HONG KONG: The informal racial compact that has worked so well for Malaysia since the bloody riots of 1969 is unraveling under domestic and international pressure.
Two anti-government demonstrations in Kuala Lampur last month - one on Nov. 10 demanding election reform and another on Nov. 26 that drew 10,000 ethnic Indians protesting discrimination - erupted in violence and ended in arrests as protesters clashed with the police. The demonstrations, the biggest in a decade, were illegal because the authorities had not granted permission for them to take place.
The essence of the compact is that the mainstream political representatives of the non-Malay minorities - mostly Chinese and Indians - accept not merely the political supremacy and special position of the Malays, who make up three-fifths of the country's 27 million people, but also massive affirmative action programs to raise the Malays' economic and social status.
In broad terms this policy has been successful. Racial peace, if not harmony, has been maintained and the relative economic position of the Malays has risen dramatically. Formal equality targets may not have been met. But unless there is drastic scaling back of affirmative action, an intensification of racial animosities is likely, along with Malay assumptions of entitlement to a perpetual subsidy.
The Indian demonstration was significant for two reasons. First, it drew attention to the fact that Indians, not Malays, are now the most economically disadvantaged group. While Malaysia has a significant Indian professional elite, the mostly Tamil descendents of indentured workers brought in by the British as plantation laborers remain at the bottom of the ladder.
Second, the protest saw an attempt to internationalize the race issue with appeals to India and Britain - a move that angered many Malaysians.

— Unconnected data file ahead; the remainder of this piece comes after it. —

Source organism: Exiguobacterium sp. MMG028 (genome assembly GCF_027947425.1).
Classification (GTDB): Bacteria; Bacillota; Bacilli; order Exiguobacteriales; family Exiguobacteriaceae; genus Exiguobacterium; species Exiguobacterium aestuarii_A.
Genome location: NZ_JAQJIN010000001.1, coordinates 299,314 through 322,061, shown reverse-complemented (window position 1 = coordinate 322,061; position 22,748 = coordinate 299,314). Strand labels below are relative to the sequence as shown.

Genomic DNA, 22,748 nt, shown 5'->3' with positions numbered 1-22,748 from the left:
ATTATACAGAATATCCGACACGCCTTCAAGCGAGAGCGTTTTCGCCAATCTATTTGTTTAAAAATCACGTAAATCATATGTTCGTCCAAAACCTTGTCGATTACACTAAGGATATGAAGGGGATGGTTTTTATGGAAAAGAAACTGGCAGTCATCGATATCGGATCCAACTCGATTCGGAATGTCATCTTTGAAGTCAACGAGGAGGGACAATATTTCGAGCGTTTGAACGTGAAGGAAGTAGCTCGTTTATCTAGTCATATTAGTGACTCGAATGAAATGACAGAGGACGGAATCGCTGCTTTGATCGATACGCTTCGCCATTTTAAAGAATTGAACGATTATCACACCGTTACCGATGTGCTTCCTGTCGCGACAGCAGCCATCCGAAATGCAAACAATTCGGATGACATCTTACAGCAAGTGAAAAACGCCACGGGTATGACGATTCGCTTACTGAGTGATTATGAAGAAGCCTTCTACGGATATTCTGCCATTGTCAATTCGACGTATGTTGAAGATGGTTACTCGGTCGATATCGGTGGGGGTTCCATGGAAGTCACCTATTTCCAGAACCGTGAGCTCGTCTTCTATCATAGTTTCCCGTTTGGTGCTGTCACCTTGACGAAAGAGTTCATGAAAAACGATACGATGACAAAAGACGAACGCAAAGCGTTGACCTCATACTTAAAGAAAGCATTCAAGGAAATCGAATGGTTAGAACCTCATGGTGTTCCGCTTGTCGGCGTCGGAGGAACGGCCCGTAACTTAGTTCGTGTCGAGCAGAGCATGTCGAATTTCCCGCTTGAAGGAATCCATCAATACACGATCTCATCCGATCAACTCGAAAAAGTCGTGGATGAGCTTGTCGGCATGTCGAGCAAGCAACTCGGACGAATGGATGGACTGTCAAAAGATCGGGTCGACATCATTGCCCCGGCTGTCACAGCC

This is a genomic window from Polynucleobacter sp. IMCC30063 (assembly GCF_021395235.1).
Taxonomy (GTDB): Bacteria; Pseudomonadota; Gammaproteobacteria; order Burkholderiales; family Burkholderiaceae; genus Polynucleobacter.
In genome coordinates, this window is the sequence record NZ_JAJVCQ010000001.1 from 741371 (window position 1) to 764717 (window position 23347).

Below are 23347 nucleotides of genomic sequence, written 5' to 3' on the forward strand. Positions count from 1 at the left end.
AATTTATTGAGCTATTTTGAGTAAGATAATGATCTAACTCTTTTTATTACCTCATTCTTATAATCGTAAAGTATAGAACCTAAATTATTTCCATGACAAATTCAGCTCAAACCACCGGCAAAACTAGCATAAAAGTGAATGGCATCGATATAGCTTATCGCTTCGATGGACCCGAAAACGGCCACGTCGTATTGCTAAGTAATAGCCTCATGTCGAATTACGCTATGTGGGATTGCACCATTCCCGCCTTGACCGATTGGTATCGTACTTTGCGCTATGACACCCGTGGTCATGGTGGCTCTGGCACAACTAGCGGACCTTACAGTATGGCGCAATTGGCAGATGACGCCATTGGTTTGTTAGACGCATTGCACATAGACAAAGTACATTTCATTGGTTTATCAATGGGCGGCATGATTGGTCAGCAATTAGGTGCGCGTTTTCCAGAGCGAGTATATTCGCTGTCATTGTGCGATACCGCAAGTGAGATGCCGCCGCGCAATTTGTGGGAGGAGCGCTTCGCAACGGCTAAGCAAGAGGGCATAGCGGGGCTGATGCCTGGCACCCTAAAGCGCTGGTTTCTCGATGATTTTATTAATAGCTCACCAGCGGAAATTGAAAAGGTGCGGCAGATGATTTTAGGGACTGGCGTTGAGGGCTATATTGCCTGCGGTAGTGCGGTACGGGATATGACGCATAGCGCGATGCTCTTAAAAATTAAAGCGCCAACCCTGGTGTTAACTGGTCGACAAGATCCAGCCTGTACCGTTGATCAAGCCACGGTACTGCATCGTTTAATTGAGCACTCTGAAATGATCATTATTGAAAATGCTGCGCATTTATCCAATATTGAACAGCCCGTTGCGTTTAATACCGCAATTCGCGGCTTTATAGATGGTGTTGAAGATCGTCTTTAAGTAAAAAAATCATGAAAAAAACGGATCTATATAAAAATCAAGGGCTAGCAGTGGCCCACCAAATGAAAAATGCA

In India, the chief minister of Tamil Nadu state demanded that Prime Minister Manmohan Singh help the cause of Malaysian Indians. The Hindu Rights Action Force, which organized the demonstration, is also bringing a legal case against Britain, asserting that it failed to protect Indian rights at the time of independence.
Meanwhile Beijing, which has often avoided identifying with its ethnic brethren overseas, may be starting to change its stance as Chinese pride rises and its leadership comes under domestic pressure to play uncle to Chinese everywhere.
On Malaysia's domestic front things are changing too. Gradually, perhaps irreversibly, class is beginning to assume a role in political discourse long dominated entirely by race. Years of strong economic growth and the urbanization of a once largely rural Malay population mean that low-income people of all races are seeing some common interests. Low-income Malays may become more aggrieved than non-Malays if they see the benefits of affirmative action mainly going to the conspicuously consuming elite.
Even at the mundane level of trade, the issues of preferences is an obstacle to a free trade agreement with the United States and could run into difficulties within the Asean free trade area.
In practice, Malaysia has taken a very pragmatic approach to foreign investment, granting waivers in special zones and for export projects. But for non-Malay local businesses, that has merely underlined the extra burdens they face and explains the continued exodus of non-Malay private capital and talent.
Another factor that is putting pressure on informal compact is Islam, which has assumed a larger role in the Malay political consciousness than was the case in 1969. In many respects it has become more conservative. The increased identification of race with religion has added to the racial divides created by preferential policies. In the case of Indians, injury has been added to insult by the destruction of Hindu temples to make way for new development projects.
What is also beginning to trouble an often complacent, Malay-led elite that has been in power for half a century, is the surge of discontent at a time of rapid economic growth driven by the high price of Malaysia's export commodities. This should help the well-meaning but so far ineffectual prime minister, Abdullah Badawi, to a victory in the election, expected in early 2008, large enough to cement his leadership of the governing party. This would provide an opportune time to lead Malaysia away from permanent racial preferences.